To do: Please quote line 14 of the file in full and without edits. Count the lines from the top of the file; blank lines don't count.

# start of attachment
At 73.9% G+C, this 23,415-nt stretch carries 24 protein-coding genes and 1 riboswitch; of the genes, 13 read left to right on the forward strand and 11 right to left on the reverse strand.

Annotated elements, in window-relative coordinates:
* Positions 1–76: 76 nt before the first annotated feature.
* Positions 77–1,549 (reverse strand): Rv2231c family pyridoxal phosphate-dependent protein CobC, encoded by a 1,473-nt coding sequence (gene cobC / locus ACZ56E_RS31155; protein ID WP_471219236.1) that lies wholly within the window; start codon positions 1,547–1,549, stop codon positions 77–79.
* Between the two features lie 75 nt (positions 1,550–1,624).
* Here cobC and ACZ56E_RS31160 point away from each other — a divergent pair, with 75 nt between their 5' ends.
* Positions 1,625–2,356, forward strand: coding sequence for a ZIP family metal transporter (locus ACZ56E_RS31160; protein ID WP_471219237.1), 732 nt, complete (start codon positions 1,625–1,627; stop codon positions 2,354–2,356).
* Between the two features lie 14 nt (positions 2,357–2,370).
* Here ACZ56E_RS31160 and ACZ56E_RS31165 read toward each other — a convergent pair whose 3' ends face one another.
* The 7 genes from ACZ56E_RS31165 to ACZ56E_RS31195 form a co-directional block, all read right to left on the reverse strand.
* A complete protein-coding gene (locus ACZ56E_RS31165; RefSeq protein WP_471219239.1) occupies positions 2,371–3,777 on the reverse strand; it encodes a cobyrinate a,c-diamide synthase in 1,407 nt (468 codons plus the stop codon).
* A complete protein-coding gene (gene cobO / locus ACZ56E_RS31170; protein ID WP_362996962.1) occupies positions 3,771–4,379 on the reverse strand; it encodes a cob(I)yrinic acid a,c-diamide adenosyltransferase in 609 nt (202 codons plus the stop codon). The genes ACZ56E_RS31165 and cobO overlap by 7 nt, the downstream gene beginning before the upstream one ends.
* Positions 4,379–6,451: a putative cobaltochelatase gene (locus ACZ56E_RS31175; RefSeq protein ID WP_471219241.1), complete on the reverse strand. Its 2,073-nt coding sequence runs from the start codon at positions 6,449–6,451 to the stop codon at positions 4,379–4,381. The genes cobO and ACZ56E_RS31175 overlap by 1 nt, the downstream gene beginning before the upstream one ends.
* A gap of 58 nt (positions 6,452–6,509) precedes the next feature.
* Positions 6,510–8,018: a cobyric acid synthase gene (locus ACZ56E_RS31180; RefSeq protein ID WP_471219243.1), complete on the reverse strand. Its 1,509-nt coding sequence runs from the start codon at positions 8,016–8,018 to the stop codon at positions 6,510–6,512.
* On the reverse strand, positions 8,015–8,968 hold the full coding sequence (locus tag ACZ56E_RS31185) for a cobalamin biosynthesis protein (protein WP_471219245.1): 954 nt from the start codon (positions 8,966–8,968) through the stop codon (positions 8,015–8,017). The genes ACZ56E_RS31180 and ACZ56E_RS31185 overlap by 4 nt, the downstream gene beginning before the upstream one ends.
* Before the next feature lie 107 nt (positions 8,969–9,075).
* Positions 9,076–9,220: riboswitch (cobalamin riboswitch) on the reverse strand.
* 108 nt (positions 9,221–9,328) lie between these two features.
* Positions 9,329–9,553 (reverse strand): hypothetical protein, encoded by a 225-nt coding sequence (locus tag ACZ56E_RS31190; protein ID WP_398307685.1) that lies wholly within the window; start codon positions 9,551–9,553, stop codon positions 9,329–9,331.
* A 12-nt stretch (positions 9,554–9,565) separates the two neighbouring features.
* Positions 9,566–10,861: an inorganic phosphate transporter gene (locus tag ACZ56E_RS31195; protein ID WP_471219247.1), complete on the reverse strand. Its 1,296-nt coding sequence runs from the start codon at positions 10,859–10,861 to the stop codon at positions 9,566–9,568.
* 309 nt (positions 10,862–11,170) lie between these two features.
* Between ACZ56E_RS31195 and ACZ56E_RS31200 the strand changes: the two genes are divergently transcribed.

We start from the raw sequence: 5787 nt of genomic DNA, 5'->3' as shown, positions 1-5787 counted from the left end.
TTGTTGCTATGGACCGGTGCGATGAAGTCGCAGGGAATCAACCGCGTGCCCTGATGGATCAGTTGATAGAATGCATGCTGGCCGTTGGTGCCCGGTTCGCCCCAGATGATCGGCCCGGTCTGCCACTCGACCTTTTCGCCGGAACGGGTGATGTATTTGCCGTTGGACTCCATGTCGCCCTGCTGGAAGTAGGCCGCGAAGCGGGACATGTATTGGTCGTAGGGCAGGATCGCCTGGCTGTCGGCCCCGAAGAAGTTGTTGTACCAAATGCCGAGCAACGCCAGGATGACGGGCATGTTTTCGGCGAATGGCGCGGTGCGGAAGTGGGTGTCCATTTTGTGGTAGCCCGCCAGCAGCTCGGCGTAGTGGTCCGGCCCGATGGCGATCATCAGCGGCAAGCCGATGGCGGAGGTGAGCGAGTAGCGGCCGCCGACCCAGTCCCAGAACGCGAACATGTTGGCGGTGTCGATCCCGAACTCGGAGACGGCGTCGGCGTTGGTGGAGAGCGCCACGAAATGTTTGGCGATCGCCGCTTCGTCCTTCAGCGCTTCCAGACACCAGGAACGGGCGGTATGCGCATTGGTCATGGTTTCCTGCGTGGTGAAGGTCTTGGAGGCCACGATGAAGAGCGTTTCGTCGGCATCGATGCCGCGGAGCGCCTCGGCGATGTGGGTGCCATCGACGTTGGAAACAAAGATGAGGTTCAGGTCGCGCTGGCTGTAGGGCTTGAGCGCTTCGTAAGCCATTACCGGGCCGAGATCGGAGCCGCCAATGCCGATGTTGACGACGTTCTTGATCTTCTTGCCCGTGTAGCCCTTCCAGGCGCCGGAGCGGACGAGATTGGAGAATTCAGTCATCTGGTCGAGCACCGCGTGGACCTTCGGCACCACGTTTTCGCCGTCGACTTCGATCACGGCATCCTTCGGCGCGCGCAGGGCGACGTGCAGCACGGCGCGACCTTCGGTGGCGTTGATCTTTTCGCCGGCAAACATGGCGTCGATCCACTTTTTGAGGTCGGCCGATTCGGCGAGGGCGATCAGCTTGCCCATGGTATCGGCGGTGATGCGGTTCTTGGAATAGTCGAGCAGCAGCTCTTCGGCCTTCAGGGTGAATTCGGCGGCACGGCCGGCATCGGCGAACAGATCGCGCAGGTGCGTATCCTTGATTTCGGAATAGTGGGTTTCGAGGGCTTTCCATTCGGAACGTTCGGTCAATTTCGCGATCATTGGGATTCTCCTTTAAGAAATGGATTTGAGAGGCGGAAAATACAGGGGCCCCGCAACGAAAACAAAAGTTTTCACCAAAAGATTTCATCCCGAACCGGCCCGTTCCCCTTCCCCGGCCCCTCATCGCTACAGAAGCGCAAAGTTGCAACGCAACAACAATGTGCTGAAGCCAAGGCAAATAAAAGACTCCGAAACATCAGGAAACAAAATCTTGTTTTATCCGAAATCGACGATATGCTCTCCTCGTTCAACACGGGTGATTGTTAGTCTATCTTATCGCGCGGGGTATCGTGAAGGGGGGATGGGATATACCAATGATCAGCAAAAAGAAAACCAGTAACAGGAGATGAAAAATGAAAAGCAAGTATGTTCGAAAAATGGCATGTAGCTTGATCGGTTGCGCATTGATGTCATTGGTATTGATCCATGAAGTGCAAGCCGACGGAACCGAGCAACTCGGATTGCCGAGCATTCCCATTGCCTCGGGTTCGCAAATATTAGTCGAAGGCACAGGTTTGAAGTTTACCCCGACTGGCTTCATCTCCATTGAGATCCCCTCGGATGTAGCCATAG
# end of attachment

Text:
* A gap of 58 nt (positions 6,452–6,509) precedes the next feature.